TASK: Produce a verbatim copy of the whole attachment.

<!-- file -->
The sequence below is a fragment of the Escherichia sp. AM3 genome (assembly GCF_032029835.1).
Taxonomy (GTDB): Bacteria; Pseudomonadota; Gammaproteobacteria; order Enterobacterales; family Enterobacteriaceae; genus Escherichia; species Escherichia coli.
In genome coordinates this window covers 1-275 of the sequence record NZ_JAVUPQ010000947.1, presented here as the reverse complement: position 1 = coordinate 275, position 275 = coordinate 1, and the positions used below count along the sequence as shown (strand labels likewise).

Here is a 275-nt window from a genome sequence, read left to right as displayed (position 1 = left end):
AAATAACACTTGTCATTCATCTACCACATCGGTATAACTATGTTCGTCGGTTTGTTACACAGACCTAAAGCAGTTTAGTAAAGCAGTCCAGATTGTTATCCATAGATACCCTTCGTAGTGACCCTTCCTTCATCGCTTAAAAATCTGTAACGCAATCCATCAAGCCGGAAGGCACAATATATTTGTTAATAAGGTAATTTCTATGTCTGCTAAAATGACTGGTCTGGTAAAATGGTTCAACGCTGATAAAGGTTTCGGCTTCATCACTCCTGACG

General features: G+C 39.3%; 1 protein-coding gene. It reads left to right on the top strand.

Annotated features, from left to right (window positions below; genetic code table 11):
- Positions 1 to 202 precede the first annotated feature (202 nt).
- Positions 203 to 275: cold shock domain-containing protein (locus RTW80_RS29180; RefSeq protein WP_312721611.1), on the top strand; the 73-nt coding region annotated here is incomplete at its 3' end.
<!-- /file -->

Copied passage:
The sequence below is a fragment of the Escherichia sp. AM3 genome (assembly GCF_032029835.1).
Taxonomy (GTDB): Bacteria; Pseudomonadota; Gammaproteobacteria; order Enterobacterales; family Enterobacteriaceae; genus Escherichia; species Escherichia coli.
In genome coordinates this window covers 1-275 of the sequence record NZ_JAVUPQ010000947.1, presented here as the reverse complement: position 1 = coordinate 275, position 275 = coordinate 1, and the positions used below count along the sequence as shown (strand labels likewise).

Here is a 275-nt window from a genome sequence, read left to right as displayed (position 1 = left end):
AAATAACACTTGTCATTCATCTACCACATCGGTATAACTATGTTCGTCGGTTTGTTACACAGACCTAAAGCAGTTTAGTAAAGCAGTCCAGATTGTTATCCATAGATACCCTTCGTAGTGACCCTTCCTTCATCGCTTAAAAATCTGTAACGCAATCCATCAAGCCGGAAGGCACAATATATTTGTTAATAAGGTAATTTCTATGTCTGCTAAAATGACTGGTCTGGTAAAATGGTTCAACGCTGATAAAGGTTTCGGCTTCATCACTCCTGACG

General features: G+C 39.3%; 1 protein-coding gene. It reads left to right on the top strand.

Annotated features, from left to right (window positions below; genetic code table 11):
- Positions 1 to 202 precede the first annotated feature (202 nt).
- Positions 203 to 275: cold shock domain-containing protein (locus RTW80_RS29180; RefSeq protein WP_312721611.1), on the top strand; the 73-nt coding region annotated here is incomplete at its 3' end.